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Automobile sector could feel the heat of high fuel prices

Murali Gopalan | Updated on April 25, 2019 Published on April 25, 2019

The price of petrol was raised by 57 paise a litre while diesel price was raised by 59 paise per litre.   -  THE HINDU

As US puts the squeeze on Iran, crude prices may see an upward spiral

It was a temporary reprieve and countries like India knew that the honeymoon would not last forever.

As the US has made it clear that oil imports from Iran cannot continue in its quest to ostracise the country, India will need to prepare for a new era of high oil prices. For now, crude is hovering at around $75 a barrel but if the US move gains traction, there is no telling how supplies will impact prices going forward.

Other nations in West Asia will be ready to take over from Iran but, in the interim, there is every likelihood of crude prices increasing sharply in the coming weeks. Within the oil industry, stakeholders are keeping their fingers crossed that it should not go beyond $90 a barrel since this could seriously impact economic growth.

Silver lining

The silver lining in the cloud is that there is very little likelihood of resisting the dark period of 2008 when crude prices went out of control and skyrocketed to nearly $150. This was the time when fuels were still part of the administered pricing mechanism which meant that they were heavily subsidised. In the process, this only increased pressure on government finances especially when the country is a huge importer of oil.

For the last few years, and particularly since the time the BJP came to power in 2014, oil prices have been prevailing at far saner levels compared to the dizzy highs of 2008. For a long while, they pretty much stayed put at around $40 before beginning to climb higher. Yet, this was still comfortable and allowed the Centre to deregulate prices of petrol and diesel, which meant that subsidies would now be a thing of the past.

Price gap narrows

As a result, the price differential between diesel and petrol has been narrowing down and this has had its fallout on customer behavioural patterns. During the days of generous subsidies, there was rapid diesel-isation taking place in the automobile arena, which saw a sharp fall in sales of petrol-driven cars. After all, diesel costed only a third of petrol and this was good enough reason to tilt the fuel scale preferences in the market.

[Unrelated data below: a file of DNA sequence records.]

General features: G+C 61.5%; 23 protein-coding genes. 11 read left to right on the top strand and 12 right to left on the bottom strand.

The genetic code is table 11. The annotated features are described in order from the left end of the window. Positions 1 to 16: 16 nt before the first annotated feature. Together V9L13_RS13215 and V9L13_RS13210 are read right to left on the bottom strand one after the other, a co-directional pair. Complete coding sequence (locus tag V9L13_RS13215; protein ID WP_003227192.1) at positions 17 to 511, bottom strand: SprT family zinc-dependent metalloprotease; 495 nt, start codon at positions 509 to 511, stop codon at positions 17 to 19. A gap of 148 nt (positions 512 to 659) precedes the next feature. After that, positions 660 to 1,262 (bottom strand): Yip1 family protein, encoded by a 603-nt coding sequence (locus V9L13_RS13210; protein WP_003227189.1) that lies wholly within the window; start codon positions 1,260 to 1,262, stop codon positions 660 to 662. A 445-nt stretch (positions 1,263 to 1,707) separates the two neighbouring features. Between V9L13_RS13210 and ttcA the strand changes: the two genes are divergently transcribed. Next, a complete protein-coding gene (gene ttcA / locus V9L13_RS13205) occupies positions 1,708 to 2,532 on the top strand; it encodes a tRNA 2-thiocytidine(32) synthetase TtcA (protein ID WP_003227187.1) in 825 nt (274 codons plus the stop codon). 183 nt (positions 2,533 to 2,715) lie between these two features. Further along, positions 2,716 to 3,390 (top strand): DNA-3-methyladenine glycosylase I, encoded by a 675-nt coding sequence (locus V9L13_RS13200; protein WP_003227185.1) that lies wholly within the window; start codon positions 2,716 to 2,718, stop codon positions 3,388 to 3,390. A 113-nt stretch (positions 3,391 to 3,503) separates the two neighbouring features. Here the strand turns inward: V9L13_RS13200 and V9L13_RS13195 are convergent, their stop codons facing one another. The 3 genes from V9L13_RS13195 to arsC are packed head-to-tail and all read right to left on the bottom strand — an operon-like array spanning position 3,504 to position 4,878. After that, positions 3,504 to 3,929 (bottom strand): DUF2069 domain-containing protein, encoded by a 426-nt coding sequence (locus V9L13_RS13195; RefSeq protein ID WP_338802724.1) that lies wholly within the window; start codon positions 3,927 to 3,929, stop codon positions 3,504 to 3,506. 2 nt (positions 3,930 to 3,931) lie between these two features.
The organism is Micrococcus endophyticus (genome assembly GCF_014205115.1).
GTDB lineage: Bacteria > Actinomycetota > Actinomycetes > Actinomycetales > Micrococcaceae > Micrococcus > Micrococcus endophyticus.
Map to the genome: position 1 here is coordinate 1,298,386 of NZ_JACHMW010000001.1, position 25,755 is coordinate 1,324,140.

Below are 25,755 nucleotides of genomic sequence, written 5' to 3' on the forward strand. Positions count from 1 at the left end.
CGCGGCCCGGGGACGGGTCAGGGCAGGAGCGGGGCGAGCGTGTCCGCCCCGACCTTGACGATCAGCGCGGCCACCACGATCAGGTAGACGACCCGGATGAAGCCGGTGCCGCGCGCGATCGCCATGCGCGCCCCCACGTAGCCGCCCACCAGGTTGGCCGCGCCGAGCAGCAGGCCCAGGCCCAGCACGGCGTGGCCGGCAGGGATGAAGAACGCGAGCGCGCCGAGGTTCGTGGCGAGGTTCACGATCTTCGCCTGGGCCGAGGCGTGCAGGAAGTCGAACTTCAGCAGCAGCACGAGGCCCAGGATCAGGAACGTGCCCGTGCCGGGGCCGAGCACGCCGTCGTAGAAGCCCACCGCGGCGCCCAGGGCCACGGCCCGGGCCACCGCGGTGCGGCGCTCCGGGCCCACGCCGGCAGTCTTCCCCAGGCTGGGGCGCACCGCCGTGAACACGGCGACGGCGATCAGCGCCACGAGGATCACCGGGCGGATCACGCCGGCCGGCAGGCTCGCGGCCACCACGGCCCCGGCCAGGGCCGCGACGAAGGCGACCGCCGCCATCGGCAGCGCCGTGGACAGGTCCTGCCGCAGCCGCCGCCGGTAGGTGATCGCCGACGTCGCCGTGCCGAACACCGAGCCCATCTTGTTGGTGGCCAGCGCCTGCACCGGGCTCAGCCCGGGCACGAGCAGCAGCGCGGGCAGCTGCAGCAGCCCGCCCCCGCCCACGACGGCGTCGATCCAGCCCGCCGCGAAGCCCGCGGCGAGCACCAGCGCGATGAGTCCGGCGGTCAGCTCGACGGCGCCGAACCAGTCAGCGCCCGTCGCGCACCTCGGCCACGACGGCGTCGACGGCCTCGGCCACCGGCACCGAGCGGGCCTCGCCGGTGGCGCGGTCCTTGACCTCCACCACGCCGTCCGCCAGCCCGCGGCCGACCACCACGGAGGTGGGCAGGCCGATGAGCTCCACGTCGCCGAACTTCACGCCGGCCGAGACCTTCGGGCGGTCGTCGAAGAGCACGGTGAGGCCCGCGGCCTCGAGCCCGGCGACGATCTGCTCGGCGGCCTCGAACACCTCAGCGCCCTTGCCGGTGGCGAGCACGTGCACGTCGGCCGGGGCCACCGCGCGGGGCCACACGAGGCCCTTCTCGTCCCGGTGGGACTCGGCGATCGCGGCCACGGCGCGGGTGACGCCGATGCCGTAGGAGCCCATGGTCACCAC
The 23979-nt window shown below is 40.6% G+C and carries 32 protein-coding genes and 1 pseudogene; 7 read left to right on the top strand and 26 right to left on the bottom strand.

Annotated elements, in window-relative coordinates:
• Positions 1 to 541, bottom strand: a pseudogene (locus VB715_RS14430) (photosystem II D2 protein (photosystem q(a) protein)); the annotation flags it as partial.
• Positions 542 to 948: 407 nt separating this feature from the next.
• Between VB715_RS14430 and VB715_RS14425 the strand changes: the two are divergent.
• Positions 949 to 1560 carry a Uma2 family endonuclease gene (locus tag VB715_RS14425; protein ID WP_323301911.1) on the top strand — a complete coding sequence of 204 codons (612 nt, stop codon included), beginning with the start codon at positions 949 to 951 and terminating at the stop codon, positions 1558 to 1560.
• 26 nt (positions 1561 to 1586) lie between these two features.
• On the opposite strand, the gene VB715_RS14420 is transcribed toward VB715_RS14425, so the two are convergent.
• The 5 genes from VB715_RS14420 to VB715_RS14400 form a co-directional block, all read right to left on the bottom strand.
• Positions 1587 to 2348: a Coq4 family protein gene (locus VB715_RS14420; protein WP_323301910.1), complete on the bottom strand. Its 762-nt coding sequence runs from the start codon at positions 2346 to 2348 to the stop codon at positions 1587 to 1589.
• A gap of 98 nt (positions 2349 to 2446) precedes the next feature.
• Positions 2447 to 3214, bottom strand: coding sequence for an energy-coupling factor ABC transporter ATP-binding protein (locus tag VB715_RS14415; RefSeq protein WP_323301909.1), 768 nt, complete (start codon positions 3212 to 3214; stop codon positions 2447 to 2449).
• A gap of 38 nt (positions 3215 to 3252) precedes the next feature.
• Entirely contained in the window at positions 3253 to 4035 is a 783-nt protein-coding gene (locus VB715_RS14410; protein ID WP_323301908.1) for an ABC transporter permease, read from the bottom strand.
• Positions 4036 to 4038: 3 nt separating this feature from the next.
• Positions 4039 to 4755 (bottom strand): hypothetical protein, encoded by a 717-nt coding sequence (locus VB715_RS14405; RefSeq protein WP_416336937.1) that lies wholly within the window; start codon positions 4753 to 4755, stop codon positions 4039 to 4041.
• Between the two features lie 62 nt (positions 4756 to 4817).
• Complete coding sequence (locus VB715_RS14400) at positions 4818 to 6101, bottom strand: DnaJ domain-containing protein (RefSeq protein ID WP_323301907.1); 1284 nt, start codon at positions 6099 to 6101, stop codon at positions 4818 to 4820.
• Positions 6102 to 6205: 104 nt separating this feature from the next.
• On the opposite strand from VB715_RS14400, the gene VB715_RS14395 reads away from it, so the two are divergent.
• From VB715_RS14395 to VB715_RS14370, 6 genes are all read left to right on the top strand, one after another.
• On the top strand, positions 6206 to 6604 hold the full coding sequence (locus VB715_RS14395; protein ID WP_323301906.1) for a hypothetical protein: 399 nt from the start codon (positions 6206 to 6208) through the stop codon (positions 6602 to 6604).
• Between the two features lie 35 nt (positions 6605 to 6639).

With price deregulation, diesel is no longer the affordable/cheap fuel and coupled with the fact that diesel cars are pricier, petrol is back in favour all over again. Now with the added cost challenge coming in from Bharat Stage VI emission norms which will make vehicles dearer, the last thing the industry would want is an oil price shock.

It is no secret that car sales have been lacklustre in recent months even while there is hope of a turnaround happening after the election results are declared in end-May. Stability and consistency in policy is what the industry wants more than anything else and this is where the new government will have to do its bit in assuring stakeholders that all is well.

The bigger question, though, is coping with the prospects of high fuel prices. The optimistic scenario is that things may not go completely out of control despite the Iran issue and crude will stay in the $70 price bandwidth.

If, however, it does decide to play the spoilsport and start climbing towards levels of $80-plus, there is cause for concern. The Centre may choose to cut taxes even if this means taking a hit on revenue since the priority is to ensure that customer does not burn a hole in the pocket.

Other factors

Oil companies will also be hoping that things stay stable since they will be spending a lot of money on the BS VI conversion exercise at refineries. They need to recover their investments from sale of fuel and the last thing they would want is taking a hit on their margins especially if their owner, the Government, directs them to absorb a part of the price hike. There is a section of industry which believes that two-wheeler sales could soar, especially for entry-level motorcycles with good mileage. This segment has already been seeing rapid growth in recent months while scooter sales have hit a slump. High fuel prices will only shift more buyers to entry-level bikes (and compact cars) especially when they are up against a high price regime in the BS VI era.

Published on April 25, 2019
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